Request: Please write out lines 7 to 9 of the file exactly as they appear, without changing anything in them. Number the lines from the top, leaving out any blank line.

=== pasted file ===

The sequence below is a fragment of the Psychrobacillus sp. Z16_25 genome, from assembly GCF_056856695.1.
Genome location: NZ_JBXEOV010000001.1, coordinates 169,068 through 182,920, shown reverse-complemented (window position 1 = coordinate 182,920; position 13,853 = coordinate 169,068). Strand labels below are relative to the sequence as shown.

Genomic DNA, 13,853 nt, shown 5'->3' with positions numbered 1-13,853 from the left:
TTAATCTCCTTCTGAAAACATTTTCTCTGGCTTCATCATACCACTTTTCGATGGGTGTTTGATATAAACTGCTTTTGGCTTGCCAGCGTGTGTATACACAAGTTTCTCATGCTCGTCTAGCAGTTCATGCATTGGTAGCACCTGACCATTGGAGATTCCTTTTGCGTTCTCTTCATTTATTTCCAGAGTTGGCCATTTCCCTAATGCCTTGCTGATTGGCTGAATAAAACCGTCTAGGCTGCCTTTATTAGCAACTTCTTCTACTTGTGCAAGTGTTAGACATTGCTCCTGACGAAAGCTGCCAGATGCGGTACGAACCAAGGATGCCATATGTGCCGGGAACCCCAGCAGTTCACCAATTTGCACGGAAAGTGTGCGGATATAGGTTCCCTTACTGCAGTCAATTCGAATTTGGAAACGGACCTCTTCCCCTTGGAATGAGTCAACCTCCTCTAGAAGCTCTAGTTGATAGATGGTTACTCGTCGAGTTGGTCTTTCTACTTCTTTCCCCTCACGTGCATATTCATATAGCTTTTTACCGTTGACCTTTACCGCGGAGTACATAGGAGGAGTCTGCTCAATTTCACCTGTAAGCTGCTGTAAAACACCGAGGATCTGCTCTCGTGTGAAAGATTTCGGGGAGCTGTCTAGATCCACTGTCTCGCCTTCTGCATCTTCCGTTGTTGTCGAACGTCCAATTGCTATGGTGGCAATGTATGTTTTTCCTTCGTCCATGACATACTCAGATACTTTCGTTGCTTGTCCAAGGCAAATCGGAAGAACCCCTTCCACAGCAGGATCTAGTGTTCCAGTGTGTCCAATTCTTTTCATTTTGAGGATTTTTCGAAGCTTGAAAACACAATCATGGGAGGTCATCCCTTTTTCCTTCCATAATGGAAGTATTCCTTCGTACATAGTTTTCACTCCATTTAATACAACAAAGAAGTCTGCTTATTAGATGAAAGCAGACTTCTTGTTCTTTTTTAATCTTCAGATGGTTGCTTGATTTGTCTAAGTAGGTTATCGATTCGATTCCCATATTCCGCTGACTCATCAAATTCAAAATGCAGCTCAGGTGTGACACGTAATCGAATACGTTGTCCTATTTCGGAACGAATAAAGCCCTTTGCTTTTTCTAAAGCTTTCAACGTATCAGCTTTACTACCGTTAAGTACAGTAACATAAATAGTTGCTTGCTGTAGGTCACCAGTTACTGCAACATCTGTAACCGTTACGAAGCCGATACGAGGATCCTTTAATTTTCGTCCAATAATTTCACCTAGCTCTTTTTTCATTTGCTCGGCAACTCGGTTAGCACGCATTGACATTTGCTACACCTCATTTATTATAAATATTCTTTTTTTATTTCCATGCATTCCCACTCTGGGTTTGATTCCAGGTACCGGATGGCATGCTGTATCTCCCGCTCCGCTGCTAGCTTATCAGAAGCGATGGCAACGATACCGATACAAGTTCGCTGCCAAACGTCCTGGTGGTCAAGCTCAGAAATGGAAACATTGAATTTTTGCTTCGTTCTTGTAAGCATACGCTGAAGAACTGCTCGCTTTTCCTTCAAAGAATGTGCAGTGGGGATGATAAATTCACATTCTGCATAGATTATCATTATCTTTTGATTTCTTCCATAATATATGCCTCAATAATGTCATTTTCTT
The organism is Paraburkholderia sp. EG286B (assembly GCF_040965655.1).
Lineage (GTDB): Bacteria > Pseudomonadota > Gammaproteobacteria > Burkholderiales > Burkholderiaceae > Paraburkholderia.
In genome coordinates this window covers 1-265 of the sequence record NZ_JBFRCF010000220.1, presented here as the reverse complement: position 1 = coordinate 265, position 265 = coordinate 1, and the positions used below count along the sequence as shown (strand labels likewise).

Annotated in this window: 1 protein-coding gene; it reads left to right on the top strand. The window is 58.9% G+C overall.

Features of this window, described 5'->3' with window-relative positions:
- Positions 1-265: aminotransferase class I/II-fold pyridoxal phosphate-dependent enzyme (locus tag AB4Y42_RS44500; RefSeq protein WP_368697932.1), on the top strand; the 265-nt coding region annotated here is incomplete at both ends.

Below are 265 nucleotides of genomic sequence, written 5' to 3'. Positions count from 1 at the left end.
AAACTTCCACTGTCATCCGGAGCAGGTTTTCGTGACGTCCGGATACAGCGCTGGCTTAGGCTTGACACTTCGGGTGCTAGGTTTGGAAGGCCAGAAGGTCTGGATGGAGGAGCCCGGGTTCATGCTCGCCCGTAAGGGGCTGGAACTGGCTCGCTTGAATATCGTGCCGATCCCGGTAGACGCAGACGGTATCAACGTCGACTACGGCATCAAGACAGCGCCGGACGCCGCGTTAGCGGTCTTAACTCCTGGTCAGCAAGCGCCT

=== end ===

In genome coordinates this window covers 1-265 of the sequence record NZ_JBFRCF010000220.1, presented here as the reverse complement: position 1 = coordinate 265, position 265 = coordinate 1, and the positions used below count along the sequence as shown (strand labels likewise).

Annotated in this window: 1 protein-coding gene; it reads left to right on the top strand. The window is 58.9% G+C overall.

Features of this window, described 5'->3' with window-relative positions: